The Wyoming Game and Fish Department says it will allow fewer wolves to be killed in the next trophy hunting season because the last one contributed to a dip in their population below the state's objective of 160 wolves; right now, there are 152.
Last week, a bill was introduced in Congress that would require Native American tribes to be included in the management of grizzly bears. The legislation, called the Tribal Heritage and Grizzly Bear Protection Act, would permanently place grizzly bears under federal protection much like the bald eagle.
The grizzly bear is an iconic species to many Native American tribes, and now a bill introduced in Congress would require tribes be included in their management. The legislation, called the Tribal Heritage and Grizzly Bear Protection Act, was introduced by Raul Grijalva, the chair of the Natural Resources subcommittee.
The Wyoming Game and Fish Commission is committing over $1 million to work on wildlife crossings in the state. The Game and Fish Commission is responsible for creating policies, and the department is tasked with executing those policies.
In wide open spaces like the rural parts of the Mountain West, there's sometimes little known about the secret lives of plants and animals. There are too many square miles and too few scientists. That's where citizen scientists can come to the rescue.
Wyoming Game and Fish Director Scott Talbott has retired after 35 years in the department. He was appointed director in 2011. During his tenure, wolves were taken off Endangered Species Act protections and guided the department towards adopting a new strategic plan. Wyoming Public Radio's Kamila Kudelska asked Talbott what his greatest achievement as director is.
Wildlife based recreation in Wyoming increased by three percent in 2017 from the year before. That's according to a new analysis by the University of Wyoming. This is the second time the University of Wyoming analyzed the economic contribution of big game hunting, fishing and wildlife watching in the state.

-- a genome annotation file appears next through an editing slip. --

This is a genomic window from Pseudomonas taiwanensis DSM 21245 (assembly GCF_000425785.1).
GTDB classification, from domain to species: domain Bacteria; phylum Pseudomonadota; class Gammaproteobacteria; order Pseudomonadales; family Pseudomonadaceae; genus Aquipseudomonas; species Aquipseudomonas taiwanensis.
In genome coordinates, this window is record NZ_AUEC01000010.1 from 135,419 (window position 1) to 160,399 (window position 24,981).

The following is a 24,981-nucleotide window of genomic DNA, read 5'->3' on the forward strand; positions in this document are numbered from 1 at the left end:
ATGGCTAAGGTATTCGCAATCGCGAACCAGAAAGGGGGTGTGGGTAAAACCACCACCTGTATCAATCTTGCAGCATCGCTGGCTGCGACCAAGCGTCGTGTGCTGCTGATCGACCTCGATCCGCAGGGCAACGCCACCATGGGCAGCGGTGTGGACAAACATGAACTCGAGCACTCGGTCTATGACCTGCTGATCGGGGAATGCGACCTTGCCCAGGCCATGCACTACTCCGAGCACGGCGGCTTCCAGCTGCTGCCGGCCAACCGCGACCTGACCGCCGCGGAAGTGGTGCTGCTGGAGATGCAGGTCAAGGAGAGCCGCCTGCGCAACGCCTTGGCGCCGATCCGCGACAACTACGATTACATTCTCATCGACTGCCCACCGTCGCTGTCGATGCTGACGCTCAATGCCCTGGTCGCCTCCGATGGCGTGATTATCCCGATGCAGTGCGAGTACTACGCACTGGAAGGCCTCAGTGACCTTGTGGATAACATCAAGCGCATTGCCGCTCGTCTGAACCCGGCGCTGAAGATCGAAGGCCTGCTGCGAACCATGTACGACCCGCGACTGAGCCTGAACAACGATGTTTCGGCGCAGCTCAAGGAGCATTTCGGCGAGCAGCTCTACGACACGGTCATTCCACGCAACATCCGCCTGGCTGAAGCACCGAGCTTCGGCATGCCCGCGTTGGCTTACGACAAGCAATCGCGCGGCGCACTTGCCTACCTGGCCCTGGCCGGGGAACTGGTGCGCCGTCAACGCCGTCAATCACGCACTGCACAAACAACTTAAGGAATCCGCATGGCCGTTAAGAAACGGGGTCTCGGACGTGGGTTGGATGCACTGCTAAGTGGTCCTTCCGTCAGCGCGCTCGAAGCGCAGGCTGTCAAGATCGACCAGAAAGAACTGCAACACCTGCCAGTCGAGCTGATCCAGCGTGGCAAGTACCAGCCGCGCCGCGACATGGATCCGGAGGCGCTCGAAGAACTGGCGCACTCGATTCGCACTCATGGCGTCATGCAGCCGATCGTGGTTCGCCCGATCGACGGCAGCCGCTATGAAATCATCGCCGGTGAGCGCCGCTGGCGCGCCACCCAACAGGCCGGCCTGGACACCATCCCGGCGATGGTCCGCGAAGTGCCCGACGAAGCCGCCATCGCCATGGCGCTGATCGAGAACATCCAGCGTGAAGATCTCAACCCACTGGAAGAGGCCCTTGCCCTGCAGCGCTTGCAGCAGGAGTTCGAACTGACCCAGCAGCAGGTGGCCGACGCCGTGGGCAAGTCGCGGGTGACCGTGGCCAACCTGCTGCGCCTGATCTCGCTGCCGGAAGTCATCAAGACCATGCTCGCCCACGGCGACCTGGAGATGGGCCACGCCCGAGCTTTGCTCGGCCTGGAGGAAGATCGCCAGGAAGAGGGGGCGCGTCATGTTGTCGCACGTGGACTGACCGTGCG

Some fishing and hunting licenses will now be valid for 12 months after the date of purchase. Previously, all licenses from the Wyoming Game and Fish Department expired January 1, even if the license was only bought a week earlier.
A new report released by the Wyoming Game and Fish Department shows a record high number of Yellowstone area grizzlies were captured and then euthanized last year. 53 grizzlies were captured and 32 were put down.
Two bills are currently moving through the legislature that would give the Wyoming Game and Fish Department more flexibility to manage the collecting of antlers on the landscape. Right now, people can collect them anytime between January 1 and May 1 in designated areas of the state.
The conflict over whether Yellowstone grizzly bears should be off or on Endangered Species Act protections has been an ongoing controversy for years. Even after a judge put grizzlies back under federal protections this Fall, the debate continues. Those in favor of the judge's decision and those against are suspicious of each other's motives.
Wyoming Game and Fish Deputy Director John Kennedy testified to a Senate committee Thursday in Washington D.C. on why Congress should pass legislation to permanently help fund state wildlife agencies. Wyoming's U.S. Senator John Barrasso chairs the Committee on the Environment and Public Works that heard Kennedy's testimony and has been working for months to reform the Endangered Species Act to make it easier to de-list species.
This time of year, is hunting season in Wyoming, and the state is known for its prime elk hunting. But after a series of conflicts with grizzly bears, outfitters and guides say there needs to be better grizzly management in the state.
After a controversial year, the Yellowstone grizzlies are back on the Threatened Species List. The issue is frustrating to state officials because the state has to fund the majority of grizzly management.
A U.S. district court has decided to end a long-term permit for an elk feeding ground in the Bridger Teton National Forest in northwest Wyoming, saying the agency did not do enough to analyze the risk of chronic wasting disease to animals there.
A federal judge in Montana will make the decision Thursday whether to put the iconic Yellowstone grizzly bear back on the endangered species list. Depending on the outcome, Wyoming’s grizzly hunt may not happen.
The Wyoming Game and Fish Department (WGFD) is once again on the lookout for West Nile virus in sage grouse. The department is asking Wyoming residents to report any dead sage grouse they find, so it can be tested through the Wyoming State Veterinary Laboratory.